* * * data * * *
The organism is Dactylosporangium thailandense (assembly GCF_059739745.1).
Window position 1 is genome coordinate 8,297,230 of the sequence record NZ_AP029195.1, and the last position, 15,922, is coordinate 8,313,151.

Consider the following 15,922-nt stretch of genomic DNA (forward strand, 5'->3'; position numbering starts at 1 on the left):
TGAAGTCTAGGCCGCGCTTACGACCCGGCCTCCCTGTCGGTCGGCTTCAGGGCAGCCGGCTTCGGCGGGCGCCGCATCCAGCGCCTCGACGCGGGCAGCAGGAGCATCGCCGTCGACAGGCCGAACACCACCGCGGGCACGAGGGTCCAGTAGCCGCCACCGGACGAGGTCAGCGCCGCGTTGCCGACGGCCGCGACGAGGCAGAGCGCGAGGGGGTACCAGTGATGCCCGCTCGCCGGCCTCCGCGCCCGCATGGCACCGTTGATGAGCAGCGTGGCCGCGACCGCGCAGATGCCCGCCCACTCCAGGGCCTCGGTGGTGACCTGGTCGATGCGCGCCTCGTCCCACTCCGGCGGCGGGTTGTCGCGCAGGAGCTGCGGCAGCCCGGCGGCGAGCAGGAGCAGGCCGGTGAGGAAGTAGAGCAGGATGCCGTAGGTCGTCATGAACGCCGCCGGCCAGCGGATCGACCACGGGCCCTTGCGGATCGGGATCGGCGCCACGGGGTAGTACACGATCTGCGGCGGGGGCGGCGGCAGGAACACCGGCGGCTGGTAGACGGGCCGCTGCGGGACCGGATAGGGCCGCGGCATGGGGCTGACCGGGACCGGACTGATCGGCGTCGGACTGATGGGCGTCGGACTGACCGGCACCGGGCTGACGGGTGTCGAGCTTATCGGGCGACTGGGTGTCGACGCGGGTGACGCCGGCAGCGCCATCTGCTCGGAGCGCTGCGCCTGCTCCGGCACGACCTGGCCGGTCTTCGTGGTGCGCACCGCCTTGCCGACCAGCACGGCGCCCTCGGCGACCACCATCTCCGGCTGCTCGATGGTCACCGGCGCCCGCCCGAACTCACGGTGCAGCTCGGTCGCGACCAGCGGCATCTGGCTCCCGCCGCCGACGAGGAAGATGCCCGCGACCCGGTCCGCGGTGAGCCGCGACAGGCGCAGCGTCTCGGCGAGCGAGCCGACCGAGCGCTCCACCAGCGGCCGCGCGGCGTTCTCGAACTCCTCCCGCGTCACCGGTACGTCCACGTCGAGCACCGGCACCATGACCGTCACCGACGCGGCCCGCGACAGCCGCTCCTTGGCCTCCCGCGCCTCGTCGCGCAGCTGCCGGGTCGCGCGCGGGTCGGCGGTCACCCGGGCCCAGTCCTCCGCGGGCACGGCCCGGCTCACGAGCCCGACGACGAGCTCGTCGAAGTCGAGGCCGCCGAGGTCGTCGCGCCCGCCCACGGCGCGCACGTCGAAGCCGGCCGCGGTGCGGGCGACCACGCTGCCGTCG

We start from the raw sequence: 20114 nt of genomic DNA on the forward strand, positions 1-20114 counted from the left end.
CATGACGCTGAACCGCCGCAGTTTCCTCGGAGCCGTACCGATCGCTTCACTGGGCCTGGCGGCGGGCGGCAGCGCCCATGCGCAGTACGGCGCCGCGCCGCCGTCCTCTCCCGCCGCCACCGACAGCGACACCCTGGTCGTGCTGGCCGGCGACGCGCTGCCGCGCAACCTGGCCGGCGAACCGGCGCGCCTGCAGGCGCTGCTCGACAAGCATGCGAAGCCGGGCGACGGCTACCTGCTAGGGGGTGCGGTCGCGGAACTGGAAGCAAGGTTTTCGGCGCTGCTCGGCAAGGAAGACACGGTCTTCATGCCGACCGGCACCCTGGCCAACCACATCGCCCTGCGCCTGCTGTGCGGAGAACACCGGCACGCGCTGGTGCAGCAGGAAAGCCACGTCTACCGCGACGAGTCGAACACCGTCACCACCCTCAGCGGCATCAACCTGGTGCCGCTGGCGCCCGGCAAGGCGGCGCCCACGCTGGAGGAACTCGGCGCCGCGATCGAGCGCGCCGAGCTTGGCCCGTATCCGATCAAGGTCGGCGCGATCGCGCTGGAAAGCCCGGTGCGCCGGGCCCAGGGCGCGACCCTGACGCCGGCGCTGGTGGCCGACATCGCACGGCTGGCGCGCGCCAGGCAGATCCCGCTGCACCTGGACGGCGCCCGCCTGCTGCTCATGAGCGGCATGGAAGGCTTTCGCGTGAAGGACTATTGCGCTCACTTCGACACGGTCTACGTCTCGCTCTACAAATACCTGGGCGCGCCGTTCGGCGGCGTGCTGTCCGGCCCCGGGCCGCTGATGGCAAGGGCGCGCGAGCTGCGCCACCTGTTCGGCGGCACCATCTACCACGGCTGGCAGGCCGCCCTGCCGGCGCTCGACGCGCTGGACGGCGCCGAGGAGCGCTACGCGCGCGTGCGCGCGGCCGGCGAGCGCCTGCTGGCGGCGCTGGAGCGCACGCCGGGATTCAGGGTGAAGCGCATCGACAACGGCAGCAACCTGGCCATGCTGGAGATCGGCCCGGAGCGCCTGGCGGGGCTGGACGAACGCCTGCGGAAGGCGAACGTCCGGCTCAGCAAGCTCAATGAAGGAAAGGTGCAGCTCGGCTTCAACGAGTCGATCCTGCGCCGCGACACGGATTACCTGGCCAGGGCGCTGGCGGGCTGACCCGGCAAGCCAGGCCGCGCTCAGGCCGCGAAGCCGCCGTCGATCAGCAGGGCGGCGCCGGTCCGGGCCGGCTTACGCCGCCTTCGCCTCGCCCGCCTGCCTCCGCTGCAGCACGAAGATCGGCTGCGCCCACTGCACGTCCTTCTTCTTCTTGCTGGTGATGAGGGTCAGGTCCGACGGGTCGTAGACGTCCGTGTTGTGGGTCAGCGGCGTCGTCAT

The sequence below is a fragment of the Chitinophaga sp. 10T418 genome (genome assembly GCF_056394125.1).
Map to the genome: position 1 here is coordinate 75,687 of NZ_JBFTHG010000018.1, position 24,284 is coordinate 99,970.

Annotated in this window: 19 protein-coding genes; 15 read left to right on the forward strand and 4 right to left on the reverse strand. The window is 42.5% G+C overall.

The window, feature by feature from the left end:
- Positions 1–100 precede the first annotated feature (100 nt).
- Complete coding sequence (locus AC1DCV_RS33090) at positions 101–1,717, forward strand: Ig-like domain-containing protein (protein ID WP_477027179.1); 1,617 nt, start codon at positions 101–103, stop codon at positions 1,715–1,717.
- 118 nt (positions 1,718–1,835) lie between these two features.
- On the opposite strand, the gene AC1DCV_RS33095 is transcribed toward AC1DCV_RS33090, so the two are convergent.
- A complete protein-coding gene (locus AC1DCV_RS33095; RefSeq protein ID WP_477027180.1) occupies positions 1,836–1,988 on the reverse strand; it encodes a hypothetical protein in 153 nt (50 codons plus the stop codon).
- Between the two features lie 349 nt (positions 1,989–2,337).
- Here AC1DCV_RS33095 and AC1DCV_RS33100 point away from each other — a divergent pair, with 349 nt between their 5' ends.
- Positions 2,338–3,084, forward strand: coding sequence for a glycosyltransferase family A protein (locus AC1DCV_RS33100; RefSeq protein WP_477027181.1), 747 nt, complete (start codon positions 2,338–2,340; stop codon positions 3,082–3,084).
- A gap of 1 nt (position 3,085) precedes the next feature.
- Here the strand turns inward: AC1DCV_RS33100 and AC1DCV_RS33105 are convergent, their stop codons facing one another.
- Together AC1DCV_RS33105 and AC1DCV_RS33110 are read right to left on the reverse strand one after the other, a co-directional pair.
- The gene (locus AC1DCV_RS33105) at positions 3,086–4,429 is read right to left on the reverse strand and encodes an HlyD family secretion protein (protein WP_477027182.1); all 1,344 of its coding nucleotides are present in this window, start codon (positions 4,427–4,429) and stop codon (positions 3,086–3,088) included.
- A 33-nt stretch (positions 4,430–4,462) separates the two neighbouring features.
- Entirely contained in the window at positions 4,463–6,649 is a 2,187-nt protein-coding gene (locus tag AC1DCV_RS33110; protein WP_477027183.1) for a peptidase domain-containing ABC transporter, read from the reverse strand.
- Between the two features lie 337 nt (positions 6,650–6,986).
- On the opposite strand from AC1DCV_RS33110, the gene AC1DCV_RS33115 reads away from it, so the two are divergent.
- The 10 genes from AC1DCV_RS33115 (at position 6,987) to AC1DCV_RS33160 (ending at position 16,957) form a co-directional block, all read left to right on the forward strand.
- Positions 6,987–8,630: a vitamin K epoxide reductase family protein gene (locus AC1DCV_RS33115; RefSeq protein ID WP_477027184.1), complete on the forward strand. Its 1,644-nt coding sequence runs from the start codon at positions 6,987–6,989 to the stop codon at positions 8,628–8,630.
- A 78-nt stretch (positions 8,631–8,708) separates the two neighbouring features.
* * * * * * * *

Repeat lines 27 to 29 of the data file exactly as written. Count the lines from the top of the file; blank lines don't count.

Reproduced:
- The 10 genes from AC1DCV_RS33115 (at position 6,987) to AC1DCV_RS33160 (ending at position 16,957) form a co-directional block, all read left to right on the forward strand.
- Positions 6,987–8,630: a vitamin K epoxide reductase family protein gene (locus AC1DCV_RS33115; RefSeq protein ID WP_477027184.1), complete on the forward strand. Its 1,644-nt coding sequence runs from the start codon at positions 6,987–6,989 to the stop codon at positions 8,628–8,630.
- A 78-nt stretch (positions 8,631–8,708) separates the two neighbouring features.